History strikes back: Turkey, Iran inevitably jockey over Syria

Interesting times.

Erdogan and Rouhani meet in modern times.  (Image via Aydanlik Daily)
Erdogan and Rouhani meet in modern times. (Image via Aydanlik Daily)

The beginnings of a dynamic are emerging, one as predictable as anything ever was.  “Turkey” and “Iran” (in their earlier as well as contemporary incarnations) have jockeyed over the disposition of Syria (and Mesopotamia) for many centuries, and now that the clamps of the post-World War I order have been released, they are going to do so again.

Michael Ledeen initiated a fresh focus on this with a short post late last week, in which he predicted that Iran would soon form a federation with Syria and Iraq, or at least with the nominal central governments that remain to them: an arrangement that would formalize the Iranian military presence for which the mullahs have big plans.  Says Ledeen:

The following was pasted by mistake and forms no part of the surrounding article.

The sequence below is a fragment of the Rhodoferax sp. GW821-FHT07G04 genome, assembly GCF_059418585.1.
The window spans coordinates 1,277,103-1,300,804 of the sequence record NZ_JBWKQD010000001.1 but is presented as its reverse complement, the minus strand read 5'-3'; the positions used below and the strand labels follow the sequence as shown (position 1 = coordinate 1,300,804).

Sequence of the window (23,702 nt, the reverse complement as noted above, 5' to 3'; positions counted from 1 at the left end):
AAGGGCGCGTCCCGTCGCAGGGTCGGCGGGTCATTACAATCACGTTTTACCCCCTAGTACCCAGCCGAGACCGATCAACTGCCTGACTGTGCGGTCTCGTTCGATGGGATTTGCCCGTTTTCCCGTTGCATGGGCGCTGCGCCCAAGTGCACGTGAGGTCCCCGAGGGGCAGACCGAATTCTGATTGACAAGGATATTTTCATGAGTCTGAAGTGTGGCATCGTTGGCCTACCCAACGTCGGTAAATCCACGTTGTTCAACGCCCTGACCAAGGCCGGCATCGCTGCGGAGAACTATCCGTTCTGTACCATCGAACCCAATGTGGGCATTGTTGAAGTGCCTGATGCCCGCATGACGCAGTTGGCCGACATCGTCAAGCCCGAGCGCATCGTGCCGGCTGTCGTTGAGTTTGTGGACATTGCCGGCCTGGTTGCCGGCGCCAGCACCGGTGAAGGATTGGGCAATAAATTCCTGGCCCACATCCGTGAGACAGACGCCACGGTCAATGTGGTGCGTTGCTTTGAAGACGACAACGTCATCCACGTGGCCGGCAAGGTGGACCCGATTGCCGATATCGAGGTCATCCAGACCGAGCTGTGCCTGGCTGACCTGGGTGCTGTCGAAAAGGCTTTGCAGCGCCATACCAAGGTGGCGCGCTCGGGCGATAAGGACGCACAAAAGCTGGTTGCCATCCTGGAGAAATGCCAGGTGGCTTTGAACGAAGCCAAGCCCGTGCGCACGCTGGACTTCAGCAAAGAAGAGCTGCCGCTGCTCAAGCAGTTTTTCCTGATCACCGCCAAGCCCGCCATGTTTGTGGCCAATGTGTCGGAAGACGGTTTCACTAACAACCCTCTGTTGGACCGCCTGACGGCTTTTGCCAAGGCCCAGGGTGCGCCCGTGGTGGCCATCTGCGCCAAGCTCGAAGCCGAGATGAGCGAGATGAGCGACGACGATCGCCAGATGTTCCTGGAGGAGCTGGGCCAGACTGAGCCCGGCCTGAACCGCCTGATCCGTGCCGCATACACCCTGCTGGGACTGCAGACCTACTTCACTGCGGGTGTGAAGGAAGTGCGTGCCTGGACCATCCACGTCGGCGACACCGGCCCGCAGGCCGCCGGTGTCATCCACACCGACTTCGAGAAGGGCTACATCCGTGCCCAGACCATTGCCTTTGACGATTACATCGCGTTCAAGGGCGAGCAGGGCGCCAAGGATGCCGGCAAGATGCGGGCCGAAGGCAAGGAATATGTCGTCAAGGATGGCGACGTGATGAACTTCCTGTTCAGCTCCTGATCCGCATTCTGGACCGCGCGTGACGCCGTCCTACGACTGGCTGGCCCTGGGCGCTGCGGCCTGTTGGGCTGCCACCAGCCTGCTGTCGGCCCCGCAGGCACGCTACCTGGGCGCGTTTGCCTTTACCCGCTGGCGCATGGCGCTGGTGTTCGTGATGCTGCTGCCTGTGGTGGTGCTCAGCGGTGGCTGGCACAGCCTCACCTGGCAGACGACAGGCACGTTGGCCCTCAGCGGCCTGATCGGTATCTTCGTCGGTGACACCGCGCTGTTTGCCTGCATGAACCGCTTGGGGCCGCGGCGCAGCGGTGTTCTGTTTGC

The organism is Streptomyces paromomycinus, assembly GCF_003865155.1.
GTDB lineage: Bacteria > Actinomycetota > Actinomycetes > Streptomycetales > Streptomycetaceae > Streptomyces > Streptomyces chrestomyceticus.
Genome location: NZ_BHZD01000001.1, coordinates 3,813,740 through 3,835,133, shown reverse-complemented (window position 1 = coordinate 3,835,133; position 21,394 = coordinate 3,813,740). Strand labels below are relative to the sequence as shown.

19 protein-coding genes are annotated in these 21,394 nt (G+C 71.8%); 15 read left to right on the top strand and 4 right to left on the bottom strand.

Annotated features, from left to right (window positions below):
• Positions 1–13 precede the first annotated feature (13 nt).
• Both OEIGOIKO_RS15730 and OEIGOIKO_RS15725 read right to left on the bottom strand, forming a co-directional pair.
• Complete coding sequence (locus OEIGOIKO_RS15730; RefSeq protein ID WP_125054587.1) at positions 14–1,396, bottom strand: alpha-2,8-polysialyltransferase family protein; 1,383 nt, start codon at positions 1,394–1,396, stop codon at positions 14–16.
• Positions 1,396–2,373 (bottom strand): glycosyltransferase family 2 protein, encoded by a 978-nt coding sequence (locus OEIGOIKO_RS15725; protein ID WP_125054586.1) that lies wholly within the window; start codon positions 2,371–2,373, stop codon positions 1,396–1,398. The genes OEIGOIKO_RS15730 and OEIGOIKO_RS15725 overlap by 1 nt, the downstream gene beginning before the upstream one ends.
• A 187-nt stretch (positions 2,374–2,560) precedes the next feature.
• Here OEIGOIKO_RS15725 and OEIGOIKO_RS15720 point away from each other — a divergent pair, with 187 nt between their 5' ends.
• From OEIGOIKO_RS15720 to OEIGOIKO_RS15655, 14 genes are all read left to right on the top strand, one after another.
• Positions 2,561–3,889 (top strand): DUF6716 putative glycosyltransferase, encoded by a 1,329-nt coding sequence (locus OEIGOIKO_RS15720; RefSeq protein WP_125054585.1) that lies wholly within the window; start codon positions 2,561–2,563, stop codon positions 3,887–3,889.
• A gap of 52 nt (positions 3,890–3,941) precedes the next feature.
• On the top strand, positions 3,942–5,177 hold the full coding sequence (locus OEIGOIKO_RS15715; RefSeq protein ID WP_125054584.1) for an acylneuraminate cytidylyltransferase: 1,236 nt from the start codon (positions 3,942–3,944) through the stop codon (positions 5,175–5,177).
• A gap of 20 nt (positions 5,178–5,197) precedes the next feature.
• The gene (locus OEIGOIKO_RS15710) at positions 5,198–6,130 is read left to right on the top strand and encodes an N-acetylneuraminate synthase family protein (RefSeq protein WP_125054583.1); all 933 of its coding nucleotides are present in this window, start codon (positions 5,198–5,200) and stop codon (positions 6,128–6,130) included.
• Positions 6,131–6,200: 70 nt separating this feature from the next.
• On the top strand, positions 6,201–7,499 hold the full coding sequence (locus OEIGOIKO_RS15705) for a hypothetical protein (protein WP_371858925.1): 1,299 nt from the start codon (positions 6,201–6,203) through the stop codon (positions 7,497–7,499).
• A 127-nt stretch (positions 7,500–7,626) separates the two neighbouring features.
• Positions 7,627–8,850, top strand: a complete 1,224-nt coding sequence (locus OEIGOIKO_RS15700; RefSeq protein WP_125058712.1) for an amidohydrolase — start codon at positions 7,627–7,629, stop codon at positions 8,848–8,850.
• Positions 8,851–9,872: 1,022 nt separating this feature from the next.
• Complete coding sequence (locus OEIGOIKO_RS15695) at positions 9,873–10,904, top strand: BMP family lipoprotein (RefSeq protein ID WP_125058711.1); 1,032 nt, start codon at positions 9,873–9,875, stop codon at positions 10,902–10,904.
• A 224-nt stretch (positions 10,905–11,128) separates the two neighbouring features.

[Such a federation] advances Hezbollah and the Revolutionary Guards to another border, so that Nasrullah and Suleimani cam fulfill Khamenei’s fatwa, ordering the destruction of the Saudi royal family, and advancing Tehran’s strategic objective of bringing down the Hashemite monarchy in Amman.

I agree that Iran has these ends in view.  But to Ledeen’s question “Why now?” I would also add that Turkey is making with the preliminary moves on Syria, just at this moment, because of the Syrian Kurds’ recent success in their campaign to push back Islamic State’s territorial holdings between Raqqa and the Turkish border.

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